Harry and Amanda Wiseman, of Warner. Harry has just finished treatment for a brain tumour.
Harry and Amanda Wiseman, of Warner. Harry has just finished treatment for a brain tumour.

Harry’s courage inspires family to help others

HARRY Wiseman is proof not all superheroes wear capes - some wear a cheeky grin and take adversity in their stride.

The four-year-old from Warner was diagnosed with brain cancer after waking one Sunday morning with a severe ear ache. Later that day, he started vomiting and was so dizzy he had trouble walking.

His mother, Amanda, says she took him to Prince Charles Hospital emergency department, where she was told he had a severe ear infection.

Amanda says "it just didn't feel right" so she took him to see their GP in a bid to stop the vomiting.

"He couldn't walk and had a terrible look in his eyes," she says.

They later returned to Prince Charles Hospital and he was admitted overnight. By the following morning, he was really unwell and was transferred to the Queensland Children's Hospital, where he had a MRI and a mass was discovered on the right side of his brain, at the back.

Harry was diagnosed with a rare form of brain cancer, called Ependymoma, on November 13 last year and has since had the tumour removed and 33 bouts of radiation therapy - each requiring a general anaesthetic.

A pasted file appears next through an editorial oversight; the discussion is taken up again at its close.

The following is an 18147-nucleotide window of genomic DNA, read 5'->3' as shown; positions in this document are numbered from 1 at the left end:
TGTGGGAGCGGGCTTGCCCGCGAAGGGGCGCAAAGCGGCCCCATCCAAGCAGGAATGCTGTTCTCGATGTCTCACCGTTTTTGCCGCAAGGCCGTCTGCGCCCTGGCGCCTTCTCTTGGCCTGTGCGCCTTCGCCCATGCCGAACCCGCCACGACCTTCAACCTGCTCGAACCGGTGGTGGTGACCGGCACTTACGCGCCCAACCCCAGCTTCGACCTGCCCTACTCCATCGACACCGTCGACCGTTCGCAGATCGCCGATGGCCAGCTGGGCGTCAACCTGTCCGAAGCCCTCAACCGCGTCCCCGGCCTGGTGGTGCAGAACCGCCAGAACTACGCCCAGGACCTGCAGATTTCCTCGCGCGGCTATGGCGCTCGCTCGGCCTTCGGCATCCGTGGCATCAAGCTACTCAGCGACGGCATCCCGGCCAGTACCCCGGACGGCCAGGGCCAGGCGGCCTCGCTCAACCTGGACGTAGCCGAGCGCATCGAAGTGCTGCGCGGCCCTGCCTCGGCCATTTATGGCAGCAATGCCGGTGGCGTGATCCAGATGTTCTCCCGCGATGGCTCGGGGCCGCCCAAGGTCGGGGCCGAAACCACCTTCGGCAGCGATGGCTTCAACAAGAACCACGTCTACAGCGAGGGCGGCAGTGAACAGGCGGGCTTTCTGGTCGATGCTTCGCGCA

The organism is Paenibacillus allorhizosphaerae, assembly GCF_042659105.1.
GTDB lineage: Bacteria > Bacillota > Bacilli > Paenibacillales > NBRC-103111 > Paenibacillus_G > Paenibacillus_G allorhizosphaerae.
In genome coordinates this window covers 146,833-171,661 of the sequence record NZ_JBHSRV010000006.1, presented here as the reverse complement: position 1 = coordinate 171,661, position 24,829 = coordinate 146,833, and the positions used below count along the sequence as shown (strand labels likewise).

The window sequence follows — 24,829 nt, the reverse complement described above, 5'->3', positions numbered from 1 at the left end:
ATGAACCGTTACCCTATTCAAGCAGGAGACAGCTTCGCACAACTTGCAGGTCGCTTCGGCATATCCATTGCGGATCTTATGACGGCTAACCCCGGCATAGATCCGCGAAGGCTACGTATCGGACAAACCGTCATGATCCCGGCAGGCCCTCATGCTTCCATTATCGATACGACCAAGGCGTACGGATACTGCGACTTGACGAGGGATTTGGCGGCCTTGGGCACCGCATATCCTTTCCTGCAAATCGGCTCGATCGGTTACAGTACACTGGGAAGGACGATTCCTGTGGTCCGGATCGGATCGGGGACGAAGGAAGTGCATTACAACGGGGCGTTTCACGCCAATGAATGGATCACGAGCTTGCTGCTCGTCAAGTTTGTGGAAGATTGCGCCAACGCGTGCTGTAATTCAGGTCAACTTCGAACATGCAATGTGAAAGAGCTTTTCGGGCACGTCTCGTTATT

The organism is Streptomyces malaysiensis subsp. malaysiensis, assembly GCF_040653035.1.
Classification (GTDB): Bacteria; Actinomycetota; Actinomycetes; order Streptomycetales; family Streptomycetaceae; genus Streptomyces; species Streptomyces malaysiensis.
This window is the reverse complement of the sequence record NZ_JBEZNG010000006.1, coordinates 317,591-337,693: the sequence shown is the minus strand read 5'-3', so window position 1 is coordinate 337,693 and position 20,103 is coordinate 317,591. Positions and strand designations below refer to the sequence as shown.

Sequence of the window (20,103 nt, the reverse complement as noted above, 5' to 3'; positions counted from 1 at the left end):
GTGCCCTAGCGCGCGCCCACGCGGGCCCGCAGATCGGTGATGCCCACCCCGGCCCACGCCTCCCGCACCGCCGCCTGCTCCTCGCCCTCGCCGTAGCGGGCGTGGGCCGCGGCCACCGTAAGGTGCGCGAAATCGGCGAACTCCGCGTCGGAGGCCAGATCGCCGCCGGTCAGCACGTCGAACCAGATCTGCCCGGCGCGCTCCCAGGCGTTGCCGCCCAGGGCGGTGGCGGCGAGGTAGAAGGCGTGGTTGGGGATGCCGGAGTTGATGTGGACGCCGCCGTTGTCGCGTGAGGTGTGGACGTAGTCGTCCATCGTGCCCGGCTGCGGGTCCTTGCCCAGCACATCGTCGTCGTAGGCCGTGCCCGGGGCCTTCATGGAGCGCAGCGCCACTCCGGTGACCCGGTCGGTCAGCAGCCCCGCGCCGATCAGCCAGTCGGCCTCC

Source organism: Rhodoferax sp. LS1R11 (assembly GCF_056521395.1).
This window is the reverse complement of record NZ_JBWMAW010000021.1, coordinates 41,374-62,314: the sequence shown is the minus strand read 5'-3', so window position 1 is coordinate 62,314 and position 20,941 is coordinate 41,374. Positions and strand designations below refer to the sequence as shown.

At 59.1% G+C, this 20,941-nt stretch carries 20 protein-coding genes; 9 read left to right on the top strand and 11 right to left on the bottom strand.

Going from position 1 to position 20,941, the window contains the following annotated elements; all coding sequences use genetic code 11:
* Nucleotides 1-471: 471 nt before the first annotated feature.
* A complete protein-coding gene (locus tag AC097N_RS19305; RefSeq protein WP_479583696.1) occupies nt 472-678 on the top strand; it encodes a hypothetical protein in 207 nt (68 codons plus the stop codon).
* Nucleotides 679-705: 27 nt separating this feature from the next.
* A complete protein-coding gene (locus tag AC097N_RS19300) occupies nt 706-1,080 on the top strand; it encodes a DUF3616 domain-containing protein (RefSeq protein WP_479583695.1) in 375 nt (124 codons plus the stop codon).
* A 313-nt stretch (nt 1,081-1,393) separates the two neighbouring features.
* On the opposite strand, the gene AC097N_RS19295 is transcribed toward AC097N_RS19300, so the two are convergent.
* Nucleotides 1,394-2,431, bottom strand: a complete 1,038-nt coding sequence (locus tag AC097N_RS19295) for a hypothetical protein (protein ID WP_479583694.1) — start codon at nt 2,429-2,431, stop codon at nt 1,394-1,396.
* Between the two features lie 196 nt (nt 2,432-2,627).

"During radiation, we told him he was becoming a superhero and he would flex his muscles," Amanda says smiling.

She says doctors are happy with his progress and the way he has responded to surgery and radiation therapy. He will have scans every four months, for the foreseeable future, to check the cancer isn't returning.

"He's doing really well and he's just got his energy levels back," Amanda says.

It's been a tough year for the Wisemans, including Harry's dad, Glenn, and younger sister, Mila, 2, but the support they've received from family, friends and the Brainchild Foundation has pulled them through.

They now want to give something back so the foundation can help other families and fund research into brain and spinal cord cancers. It will start with a fundraiser at the Eatons Hill Hotel on October 12.

"It's been the worst time ever," Amanda says. "I cry myself to sleep thinking about the other families we've come across that are in a far worse situation than we are. I just can't sit back and not do something. I'm not a doctor or scientist but I need to know I've done everything I can to raise money for research."

If the event is a success, Amanda says she would like to run it as an annual or biannual event.

"The outcome we've had with Harry and despite all the risks with the surgery and radiation … we've been so lucky," she says. "He is a superhero. We told him he was becoming one but, in our eyes, he was already one."


What: Fundraiser for the Brainchild Foundation, with lucky door prize, entertainment, raffles, auctions, canapes and a drink on arrival

Where: Eatons Hills Hotel (function room in the accommodation tower)

When: October 12, 7pm

Tickets: $45

Visit: eventbrite.com.au and search for
Harry's Heroes